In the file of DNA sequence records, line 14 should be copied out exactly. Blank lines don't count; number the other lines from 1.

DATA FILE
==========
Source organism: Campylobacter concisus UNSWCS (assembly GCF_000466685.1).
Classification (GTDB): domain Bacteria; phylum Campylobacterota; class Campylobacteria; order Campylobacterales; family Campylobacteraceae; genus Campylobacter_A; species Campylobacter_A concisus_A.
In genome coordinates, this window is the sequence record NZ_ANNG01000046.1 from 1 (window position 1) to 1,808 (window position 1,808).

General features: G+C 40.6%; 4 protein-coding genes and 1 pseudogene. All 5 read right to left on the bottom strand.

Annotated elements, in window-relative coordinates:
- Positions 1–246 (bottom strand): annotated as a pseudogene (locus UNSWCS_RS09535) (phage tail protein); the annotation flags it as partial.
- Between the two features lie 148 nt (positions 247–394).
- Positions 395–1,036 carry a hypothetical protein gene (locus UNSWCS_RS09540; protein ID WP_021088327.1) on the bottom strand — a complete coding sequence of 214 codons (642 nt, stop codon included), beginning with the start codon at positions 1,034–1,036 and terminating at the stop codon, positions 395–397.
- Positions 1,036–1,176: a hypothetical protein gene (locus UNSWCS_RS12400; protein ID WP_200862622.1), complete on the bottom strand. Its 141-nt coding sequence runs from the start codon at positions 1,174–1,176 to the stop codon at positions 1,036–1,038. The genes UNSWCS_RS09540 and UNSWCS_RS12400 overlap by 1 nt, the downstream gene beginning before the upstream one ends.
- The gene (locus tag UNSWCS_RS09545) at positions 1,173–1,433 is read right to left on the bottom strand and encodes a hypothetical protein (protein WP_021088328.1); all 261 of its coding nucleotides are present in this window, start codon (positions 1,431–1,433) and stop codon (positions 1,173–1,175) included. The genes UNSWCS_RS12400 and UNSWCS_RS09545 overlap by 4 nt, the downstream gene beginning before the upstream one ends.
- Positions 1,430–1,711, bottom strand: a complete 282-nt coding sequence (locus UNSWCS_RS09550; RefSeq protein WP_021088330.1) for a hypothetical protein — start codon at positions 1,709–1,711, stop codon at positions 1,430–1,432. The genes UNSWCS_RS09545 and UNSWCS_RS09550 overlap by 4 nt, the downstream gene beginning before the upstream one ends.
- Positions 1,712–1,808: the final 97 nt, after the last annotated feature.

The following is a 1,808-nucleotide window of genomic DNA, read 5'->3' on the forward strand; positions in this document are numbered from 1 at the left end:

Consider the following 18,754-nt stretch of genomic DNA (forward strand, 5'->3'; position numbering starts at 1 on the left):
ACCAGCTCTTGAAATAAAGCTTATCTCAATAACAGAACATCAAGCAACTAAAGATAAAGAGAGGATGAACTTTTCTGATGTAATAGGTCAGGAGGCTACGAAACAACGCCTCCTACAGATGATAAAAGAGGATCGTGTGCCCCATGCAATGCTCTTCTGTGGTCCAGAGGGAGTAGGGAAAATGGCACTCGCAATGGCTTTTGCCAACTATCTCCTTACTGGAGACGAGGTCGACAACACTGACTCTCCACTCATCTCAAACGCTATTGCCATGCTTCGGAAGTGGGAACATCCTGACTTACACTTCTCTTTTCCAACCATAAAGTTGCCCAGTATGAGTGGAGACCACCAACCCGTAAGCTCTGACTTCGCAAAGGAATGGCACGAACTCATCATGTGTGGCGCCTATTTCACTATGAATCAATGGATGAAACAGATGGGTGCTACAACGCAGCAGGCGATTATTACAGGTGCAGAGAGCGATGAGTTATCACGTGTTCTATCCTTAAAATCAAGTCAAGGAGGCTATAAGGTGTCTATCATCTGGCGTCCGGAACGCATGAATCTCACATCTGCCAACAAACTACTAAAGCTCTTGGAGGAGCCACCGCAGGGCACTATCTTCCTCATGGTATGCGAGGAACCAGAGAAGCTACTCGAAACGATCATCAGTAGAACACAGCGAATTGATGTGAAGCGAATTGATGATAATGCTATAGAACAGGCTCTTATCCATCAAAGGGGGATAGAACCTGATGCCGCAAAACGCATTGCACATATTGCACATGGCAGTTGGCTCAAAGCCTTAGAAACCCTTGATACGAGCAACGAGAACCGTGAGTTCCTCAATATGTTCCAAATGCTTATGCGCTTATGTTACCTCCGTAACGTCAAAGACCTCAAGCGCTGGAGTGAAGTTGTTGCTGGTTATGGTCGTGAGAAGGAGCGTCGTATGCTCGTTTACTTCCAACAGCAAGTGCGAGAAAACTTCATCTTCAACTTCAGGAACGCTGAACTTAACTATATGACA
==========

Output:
Consider the following 18,754-nt stretch of genomic DNA (forward strand, 5'->3'; position numbering starts at 1 on the left):